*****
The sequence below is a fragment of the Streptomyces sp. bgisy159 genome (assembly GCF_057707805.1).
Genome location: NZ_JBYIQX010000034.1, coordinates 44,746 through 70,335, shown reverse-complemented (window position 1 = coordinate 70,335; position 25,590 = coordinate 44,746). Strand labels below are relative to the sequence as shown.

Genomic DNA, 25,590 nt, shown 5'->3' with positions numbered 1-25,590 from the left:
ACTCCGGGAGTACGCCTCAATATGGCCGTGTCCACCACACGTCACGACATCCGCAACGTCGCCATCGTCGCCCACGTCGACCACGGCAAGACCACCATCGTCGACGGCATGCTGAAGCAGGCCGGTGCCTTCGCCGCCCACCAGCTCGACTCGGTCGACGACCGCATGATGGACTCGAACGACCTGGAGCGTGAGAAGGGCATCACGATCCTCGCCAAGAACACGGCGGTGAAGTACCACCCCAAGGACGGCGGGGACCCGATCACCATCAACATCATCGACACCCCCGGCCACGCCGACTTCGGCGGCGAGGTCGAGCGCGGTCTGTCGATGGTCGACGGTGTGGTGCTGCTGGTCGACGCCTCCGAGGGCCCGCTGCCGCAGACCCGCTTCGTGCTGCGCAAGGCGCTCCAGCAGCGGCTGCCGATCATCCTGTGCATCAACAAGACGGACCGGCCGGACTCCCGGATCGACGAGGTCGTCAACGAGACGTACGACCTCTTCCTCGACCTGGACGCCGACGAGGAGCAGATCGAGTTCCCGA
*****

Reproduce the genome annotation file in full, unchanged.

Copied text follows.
The sequence below is a fragment of the Streptomyces sp. bgisy159 genome (assembly GCF_057707805.1).
Genome location: NZ_JBYIQX010000034.1, coordinates 44,746 through 70,335, shown reverse-complemented (window position 1 = coordinate 70,335; position 25,590 = coordinate 44,746). Strand labels below are relative to the sequence as shown.

Genomic DNA, 25,590 nt, shown 5'->3' with positions numbered 1-25,590 from the left:
ACTCCGGGAGTACGCCTCAATATGGCCGTGTCCACCACACGTCACGACATCCGCAACGTCGCCATCGTCGCCCACGTCGACCACGGCAAGACCACCATCGTCGACGGCATGCTGAAGCAGGCCGGTGCCTTCGCCGCCCACCAGCTCGACTCGGTCGACGACCGCATGATGGACTCGAACGACCTGGAGCGTGAGAAGGGCATCACGATCCTCGCCAAGAACACGGCGGTGAAGTACCACCCCAAGGACGGCGGGGACCCGATCACCATCAACATCATCGACACCCCCGGCCACGCCGACTTCGGCGGCGAGGTCGAGCGCGGTCTGTCGATGGTCGACGGTGTGGTGCTGCTGGTCGACGCCTCCGAGGGCCCGCTGCCGCAGACCCGCTTCGTGCTGCGCAAGGCGCTCCAGCAGCGGCTGCCGATCATCCTGTGCATCAACAAGACGGACCGGCCGGACTCCCGGATCGACGAGGTCGTCAACGAGACGTACGACCTCTTCCTCGACCTGGACGCCGACGAGGAGCAGATCGAGTTCCCGA